an overfill on the dipstick after changing oil and filter. I add the
exact amount specified in the manual and it always looks overfilled.
I've noticed the same thing on several cars I've owned and never had a
| > Are you sure you had an extra quart in the crankcase? I typically
| > an overfill on the dipstick after changing oil and filter. I add
| > exact amount specified in the manual and it always looks overfilled.
| > I've noticed the same thing on several cars I've owned and never had
| > problem.
| Does it still check over-full after running it long enough to fill
| the filter?
| Take care.
Good question Ken . Yes it does. I always start the engine and run it
for a few minutes at idle just to make sure there are no leaks. Then I
check the old level and it usually reads high by at least a half quart,
maybe more. I don't even wait for oil to drain back into the crankcase,
I just check the level to make sure it's okay and I didn't do something
stupid. I like to see the nice clean oil on the dip stick. :-)
| > Good question Ken . Yes it does. I always start the engine and run
| > for a few minutes at idle just to make sure there are no leaks.
| > check the old level and it usually reads high by at least a half
| > maybe more. I don't even wait for oil to drain back into the
| > just check the level to make sure it's okay and I didn't do
| > stupid. I like to see the nice clean oil on the dip stick. :-)
| OH. That explains a lot!
| The sloshing oil is climbing up the dipstick! Check the oil with the
| engine cold, before you start it. Then you'll get an accurate reading
| what is in the crankcase!
I really don't think there is any "sloshing oil" after the engine has
stopped. Waiting a few minutes might give a more accurate reading, but
waiting until the engine is cold is unnecessary.
On Sun, 14 Jan 2007 10:53:34 -0800, cavedweller wrote:
I dunno...I drive Toyotas, mostly. AFAIK, the bottom of the piston rods
sit in the oil.
I was thinking about this suject today, and I remembered back when I was
in my 20's (um, this was just a *few* years ago... ;)
A girl came up to a friend and I and said her car wouldn't start. She had
an early 70's Mustang, a "Secretary Special", with a 6 cyl. You could here
the solenoid actuating, everything seemed OK, but it just wouldn't crank.
The other guy with me for some unknown reason pulled the dipstick, I guess
to see if there was enough oil and trying to judge if the pistons had
There was oil, alright! All the way up the spout! He asked her how so much
oil got in the engine, and she said, "I dunno...I just have them put a
quart in every time I get gas"...!
She thought cars burned oil as well as gas, and thought you had to add oil
every time you added gas. We went back to my car and got my wrenches, and
drained a quart...then another...then another...about 5 quarts. When it
finally got to the FULL mark on the dipstick, we had her try it and the
car started right up.
Likely not when the engine is running and the pump is feeding oil to
the lube system. (or when the crankcase is overfull) In operation,
"oiling" for the rod bearings is accomplished by pressure feed.via the
cross drilled holes in the crankshaft journals.
Now that's a good one. I can just see the head of oil all the way back
up to the top end!! So now we come back to visualizing a crankcase
SO full that on cranking the pistons have nowhere to go on the BOTTOM
and generate a hydrostatic lock. Hilarious!!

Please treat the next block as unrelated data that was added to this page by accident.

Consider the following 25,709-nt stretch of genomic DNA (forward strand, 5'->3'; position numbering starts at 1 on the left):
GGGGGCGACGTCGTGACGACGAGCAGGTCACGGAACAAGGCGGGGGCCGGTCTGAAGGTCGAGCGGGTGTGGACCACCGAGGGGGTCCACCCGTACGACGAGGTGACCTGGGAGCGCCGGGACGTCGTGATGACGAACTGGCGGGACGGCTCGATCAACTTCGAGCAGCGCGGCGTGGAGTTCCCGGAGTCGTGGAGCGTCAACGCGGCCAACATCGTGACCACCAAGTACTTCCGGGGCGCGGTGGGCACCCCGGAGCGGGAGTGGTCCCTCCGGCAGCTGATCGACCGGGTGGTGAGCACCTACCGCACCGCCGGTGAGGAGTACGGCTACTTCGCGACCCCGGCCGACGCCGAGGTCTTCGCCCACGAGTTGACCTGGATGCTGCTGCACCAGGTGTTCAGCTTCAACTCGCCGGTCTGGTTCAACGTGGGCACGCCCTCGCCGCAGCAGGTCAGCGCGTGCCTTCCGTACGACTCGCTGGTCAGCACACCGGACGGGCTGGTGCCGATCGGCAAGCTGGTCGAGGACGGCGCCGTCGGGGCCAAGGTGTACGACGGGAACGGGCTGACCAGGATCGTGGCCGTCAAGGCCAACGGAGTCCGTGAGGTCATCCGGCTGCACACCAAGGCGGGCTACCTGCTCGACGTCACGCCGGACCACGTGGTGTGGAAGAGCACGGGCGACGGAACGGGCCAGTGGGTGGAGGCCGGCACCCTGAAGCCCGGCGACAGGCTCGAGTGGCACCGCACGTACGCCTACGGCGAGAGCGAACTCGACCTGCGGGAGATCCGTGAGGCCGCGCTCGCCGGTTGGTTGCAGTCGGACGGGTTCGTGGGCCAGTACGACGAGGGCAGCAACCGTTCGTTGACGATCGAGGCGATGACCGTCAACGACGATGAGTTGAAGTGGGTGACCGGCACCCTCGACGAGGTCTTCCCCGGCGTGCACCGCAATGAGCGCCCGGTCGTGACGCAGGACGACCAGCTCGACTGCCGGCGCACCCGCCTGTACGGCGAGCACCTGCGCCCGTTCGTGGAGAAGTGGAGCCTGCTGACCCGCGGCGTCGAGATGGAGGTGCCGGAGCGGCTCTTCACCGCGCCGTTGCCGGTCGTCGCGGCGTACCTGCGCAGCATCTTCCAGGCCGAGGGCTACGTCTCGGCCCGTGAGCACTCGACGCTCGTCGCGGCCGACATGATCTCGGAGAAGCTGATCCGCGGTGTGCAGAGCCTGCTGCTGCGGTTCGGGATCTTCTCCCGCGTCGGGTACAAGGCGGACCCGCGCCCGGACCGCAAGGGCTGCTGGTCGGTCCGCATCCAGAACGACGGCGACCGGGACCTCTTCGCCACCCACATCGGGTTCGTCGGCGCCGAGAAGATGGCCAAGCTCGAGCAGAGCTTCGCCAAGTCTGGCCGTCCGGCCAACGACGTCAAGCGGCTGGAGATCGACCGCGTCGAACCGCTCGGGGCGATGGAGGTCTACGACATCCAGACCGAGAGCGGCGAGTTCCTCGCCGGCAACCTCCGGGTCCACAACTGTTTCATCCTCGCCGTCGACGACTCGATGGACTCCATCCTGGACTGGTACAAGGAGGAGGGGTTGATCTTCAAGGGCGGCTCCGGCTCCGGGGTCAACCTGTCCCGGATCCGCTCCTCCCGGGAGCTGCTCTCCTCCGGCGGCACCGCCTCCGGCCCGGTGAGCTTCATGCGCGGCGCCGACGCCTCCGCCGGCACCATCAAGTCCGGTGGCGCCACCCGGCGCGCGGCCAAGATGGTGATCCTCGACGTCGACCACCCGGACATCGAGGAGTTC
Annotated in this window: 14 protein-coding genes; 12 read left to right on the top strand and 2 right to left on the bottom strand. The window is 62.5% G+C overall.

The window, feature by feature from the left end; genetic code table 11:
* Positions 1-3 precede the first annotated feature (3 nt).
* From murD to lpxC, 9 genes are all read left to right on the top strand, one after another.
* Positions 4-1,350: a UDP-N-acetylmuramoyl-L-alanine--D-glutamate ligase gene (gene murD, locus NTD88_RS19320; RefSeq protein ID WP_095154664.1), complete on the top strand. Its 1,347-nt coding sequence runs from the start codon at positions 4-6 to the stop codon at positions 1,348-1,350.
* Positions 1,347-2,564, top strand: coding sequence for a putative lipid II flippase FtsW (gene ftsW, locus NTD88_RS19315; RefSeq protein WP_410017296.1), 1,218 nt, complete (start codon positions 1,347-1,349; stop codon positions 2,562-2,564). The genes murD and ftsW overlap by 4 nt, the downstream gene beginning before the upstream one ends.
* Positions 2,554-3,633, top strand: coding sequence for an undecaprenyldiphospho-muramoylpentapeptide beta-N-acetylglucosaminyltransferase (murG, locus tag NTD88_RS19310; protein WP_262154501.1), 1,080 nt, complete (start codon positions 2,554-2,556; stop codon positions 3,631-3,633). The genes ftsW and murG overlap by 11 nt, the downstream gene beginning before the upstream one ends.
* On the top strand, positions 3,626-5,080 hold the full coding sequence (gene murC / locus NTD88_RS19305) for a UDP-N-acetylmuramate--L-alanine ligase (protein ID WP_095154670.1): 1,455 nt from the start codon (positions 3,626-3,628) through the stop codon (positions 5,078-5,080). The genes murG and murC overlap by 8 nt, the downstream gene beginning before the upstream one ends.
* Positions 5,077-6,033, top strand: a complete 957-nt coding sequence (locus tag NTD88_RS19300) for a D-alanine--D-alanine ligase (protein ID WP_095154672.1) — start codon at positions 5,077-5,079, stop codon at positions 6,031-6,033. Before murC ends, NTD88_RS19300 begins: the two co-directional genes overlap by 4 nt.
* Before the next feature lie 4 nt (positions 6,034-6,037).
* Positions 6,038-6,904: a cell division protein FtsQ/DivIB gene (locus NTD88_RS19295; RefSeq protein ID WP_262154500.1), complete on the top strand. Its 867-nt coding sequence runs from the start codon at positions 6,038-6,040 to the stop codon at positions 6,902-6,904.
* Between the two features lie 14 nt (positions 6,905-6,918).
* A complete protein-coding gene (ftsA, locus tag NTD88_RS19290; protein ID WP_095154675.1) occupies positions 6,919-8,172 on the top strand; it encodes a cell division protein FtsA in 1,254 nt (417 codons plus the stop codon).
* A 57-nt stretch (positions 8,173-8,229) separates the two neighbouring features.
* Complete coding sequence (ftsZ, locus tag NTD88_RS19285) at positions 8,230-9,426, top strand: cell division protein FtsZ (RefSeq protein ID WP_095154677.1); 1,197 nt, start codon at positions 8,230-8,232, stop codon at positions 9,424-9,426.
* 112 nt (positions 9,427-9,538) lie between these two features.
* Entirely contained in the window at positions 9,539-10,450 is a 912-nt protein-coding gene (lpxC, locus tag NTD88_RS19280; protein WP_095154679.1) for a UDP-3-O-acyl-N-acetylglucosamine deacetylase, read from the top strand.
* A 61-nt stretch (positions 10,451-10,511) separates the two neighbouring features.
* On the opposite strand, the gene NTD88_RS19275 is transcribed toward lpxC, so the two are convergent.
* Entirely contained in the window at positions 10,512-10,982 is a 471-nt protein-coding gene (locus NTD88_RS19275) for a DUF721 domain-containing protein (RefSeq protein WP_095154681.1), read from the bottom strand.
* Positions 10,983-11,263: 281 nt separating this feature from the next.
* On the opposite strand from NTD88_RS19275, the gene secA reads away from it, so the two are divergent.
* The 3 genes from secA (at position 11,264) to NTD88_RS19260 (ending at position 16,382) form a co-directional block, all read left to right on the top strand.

On Sat, 06 Jan 2007 07:52:20 -0800, cheerful wrote:
Was that all? An extra quart? I thought it was more than that!
I fill my Toyotas (and my GR Vger when I had it) with the proper amount of
oil, less one-half quart; then I put in a quart of Marvel Mystery Oil. No
probs, until I did this on the Honda (same one with the blown engine...I
started doing my own oil changes after that!) and the car wouldn't start!
1/2 Quart over? Maybe it has something to do with the way Hondas move oil...?
I suspect if you put enough oil in most engines and rev. them high
enough some seal or gasket will let loose from dynamic localized
pressure (I just snuck the word gasket in there). :)
(To reply by e-mail, replace the last letter of the alphabet in my
address with the letter 'x')
Seems to me that if you filled an engine right up to the top and started
it up there would be some increase of pressure. I have never actually
tried filling an engine until it was full, but I would be extremely
surprised if all the oil stayed contained inside the engine when it was
But that is not what he said happened. He said he got a new engine and
that the service rep explained that Hydraulic Lock was the cause of the
engine failure. This sounds believable (why would they lie). What he
probably got confused about is what valve was involved. It probably
wasn't the engine valves but the PCV valve that caused the failure. I
can imagine, under the circumstances described, a geyser of oil being
sucked into the engine thru the PCV valve.
There is nothing accurate in this post... The oil pump is sucking oil
out of the oil pan which is essentially a bucket. The oil pump has no
idea if there is 1 quart of oil in that bucket or 300 gallons of oil
in that bucket. The problem with overfilling is that the spinning
crankshaft comes in contact with the oil. The whipping action of the
crankshaft will aerate the oil and turn it in to a foamy froth. The
oil pump can not pump this froth so you loose oil pressure and soon
after loose an engine if you don't stop.
Valve seals are not exposed to pressurized oil. Any lubrication needs
they have are handled by oil splashing off the other valve train
Oh wow that's quite the story. Liquids can't be compressed eh? Well damn,
that's just re-writing the laws of physics right there. I guess oil doesn't
burn in the combustion chamber either. You learn something new every day.
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